ABM IS PRODUCING significant returns for early adopters in both retention and lifetime value, according to ABM: State Of The Market, a research report from TOPO, commissioned by the ABM Leadership Alliance.
The research findings are based on phone interviews with 50 marketing executives at organizations in various stages of ABM maturity.
In addition, companies that have implemented ABM have seen a lift in average annual contract value of 171%.
“The number one reason [for that increase in results] is targeting,” said Craig Rosenberg, Co-founder and Chief Analyst at TOPO. “In ABM, organizations are deliberately choosing to allocate resources to driving demand from the most desirable accounts based on deal size and deal velocity.”
The research revealed that ABM is swiftly becoming a powerful retention tactic for some B2B marketers. In the relatively short history of technology-driven account-based marketing, marketers have typically targeted prospects in order to drive net-new business. However, many marketers indicated they are using it to deepen and expand relationships with existing high-value customers, the study found. It’s particularly true of large organizations with $500 million-plus in sales, which are more inclined to focus on deepening existing customer relationships. More than half (58%) of their focus is on customers, while just over a third (35%) of their focus is on prospects.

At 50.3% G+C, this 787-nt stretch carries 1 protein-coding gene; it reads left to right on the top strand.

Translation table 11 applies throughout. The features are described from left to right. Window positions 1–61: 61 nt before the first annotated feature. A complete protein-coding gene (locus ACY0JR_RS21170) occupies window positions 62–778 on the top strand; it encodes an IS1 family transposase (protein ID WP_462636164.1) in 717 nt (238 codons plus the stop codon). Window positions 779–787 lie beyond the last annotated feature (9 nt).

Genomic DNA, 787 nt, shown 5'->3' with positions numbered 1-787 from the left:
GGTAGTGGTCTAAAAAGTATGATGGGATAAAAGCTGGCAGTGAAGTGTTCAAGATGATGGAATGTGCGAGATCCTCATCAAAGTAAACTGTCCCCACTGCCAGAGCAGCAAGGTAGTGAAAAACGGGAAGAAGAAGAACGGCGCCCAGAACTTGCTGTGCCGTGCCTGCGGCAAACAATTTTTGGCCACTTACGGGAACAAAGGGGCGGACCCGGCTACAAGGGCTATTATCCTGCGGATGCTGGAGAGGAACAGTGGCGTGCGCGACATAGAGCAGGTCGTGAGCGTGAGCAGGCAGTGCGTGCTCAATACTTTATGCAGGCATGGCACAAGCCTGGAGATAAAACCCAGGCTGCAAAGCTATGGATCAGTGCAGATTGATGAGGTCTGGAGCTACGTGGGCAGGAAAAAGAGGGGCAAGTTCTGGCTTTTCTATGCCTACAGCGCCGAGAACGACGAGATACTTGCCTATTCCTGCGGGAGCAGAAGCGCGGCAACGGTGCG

“Strategically, ABM is about lifetime value (LTV),” Rosenberg said. “Tactically, customer expansion campaigns are often the most successful. One of the core tenets of an account-based strategy is personalization and customization. There is no better way to customize than to create content and offers about that particular account.”
“Strategically, ABM is about lifetime value. Tactically, customer expansion campaigns are often the most successful.” Craig Rosenberg, TOPO
Rosenberg cited one client example. “One organization we looked at was focused on growing LTV,” he said. “They took accounts that were happy and had the highest potential account revenue. Marketing created campaign materials about their successful use case. All the account-based marketing (ads, personalization, etc.) was about the use case. SDRs were pursuing prospects to talk about the use case. How can prospects at an account turn down a story about themselves?”
Newer ABM practitioners — defined as those that are in the inception phase of ABM — are also focused on current customers, according to the research. Sixty percent of them place their focus on customers, while 32% said their focus is on prospects. The remaining 8% focus on partners.
In order to track ABM program success, 28% of marketers cited driving pipeline as their key measure — more than any other metric. For respondents running more mature programs, account coverage, deal size, deal velocity and lifetime value were cited as the most common success measures.